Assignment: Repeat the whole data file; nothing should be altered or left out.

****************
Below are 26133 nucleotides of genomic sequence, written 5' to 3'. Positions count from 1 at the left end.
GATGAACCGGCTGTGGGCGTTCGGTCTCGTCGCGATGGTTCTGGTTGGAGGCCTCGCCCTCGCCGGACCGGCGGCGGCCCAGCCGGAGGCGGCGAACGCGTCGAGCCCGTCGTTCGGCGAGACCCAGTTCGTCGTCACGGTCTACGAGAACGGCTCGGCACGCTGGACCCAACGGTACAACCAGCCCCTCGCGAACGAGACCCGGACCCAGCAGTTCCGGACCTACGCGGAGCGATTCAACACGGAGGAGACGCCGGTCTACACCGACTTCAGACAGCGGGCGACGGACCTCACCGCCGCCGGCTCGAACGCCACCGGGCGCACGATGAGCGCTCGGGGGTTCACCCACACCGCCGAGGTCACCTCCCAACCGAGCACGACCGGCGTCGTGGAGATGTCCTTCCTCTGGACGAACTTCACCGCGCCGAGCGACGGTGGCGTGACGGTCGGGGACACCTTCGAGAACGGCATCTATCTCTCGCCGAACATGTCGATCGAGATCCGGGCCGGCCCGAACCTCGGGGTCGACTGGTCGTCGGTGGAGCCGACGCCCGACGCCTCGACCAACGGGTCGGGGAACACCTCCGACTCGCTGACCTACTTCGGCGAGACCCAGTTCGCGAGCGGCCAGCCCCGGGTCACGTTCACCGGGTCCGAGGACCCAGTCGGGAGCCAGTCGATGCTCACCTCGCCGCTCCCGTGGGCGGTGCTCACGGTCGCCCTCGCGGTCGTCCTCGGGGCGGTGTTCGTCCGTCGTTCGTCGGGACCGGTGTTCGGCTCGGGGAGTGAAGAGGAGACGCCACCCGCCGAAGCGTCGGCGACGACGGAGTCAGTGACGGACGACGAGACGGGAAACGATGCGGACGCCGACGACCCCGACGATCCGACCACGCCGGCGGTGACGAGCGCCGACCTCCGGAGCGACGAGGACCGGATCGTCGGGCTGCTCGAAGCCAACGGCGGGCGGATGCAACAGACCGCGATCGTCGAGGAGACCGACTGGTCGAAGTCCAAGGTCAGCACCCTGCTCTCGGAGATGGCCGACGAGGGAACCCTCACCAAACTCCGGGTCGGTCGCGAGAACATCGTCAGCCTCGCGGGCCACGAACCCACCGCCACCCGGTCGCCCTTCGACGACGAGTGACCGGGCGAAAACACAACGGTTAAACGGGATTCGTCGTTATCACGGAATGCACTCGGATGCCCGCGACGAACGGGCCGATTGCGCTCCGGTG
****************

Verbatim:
Below are 26133 nucleotides of genomic sequence, written 5' to 3'. Positions count from 1 at the left end.
GATGAACCGGCTGTGGGCGTTCGGTCTCGTCGCGATGGTTCTGGTTGGAGGCCTCGCCCTCGCCGGACCGGCGGCGGCCCAGCCGGAGGCGGCGAACGCGTCGAGCCCGTCGTTCGGCGAGACCCAGTTCGTCGTCACGGTCTACGAGAACGGCTCGGCACGCTGGACCCAACGGTACAACCAGCCCCTCGCGAACGAGACCCGGACCCAGCAGTTCCGGACCTACGCGGAGCGATTCAACACGGAGGAGACGCCGGTCTACACCGACTTCAGACAGCGGGCGACGGACCTCACCGCCGCCGGCTCGAACGCCACCGGGCGCACGATGAGCGCTCGGGGGTTCACCCACACCGCCGAGGTCACCTCCCAACCGAGCACGACCGGCGTCGTGGAGATGTCCTTCCTCTGGACGAACTTCACCGCGCCGAGCGACGGTGGCGTGACGGTCGGGGACACCTTCGAGAACGGCATCTATCTCTCGCCGAACATGTCGATCGAGATCCGGGCCGGCCCGAACCTCGGGGTCGACTGGTCGTCGGTGGAGCCGACGCCCGACGCCTCGACCAACGGGTCGGGGAACACCTCCGACTCGCTGACCTACTTCGGCGAGACCCAGTTCGCGAGCGGCCAGCCCCGGGTCACGTTCACCGGGTCCGAGGACCCAGTCGGGAGCCAGTCGATGCTCACCTCGCCGCTCCCGTGGGCGGTGCTCACGGTCGCCCTCGCGGTCGTCCTCGGGGCGGTGTTCGTCCGTCGTTCGTCGGGACCGGTGTTCGGCTCGGGGAGTGAAGAGGAGACGCCACCCGCCGAAGCGTCGGCGACGACGGAGTCAGTGACGGACGACGAGACGGGAAACGATGCGGACGCCGACGACCCCGACGATCCGACCACGCCGGCGGTGACGAGCGCCGACCTCCGGAGCGACGAGGACCGGATCGTCGGGCTGCTCGAAGCCAACGGCGGGCGGATGCAACAGACCGCGATCGTCGAGGAGACCGACTGGTCGAAGTCCAAGGTCAGCACCCTGCTCTCGGAGATGGCCGACGAGGGAACCCTCACCAAACTCCGGGTCGGTCGCGAGAACATCGTCAGCCTCGCGGGCCACGAACCCACCGCCACCCGGTCGCCCTTCGACGACGAGTGACCGGGCGAAAACACAACGGTTAAACGGGATTCGTCGTTATCACGGAATGCACTCGGATGCCCGCGACGAACGGGCCGATTGCGCTCCGGTG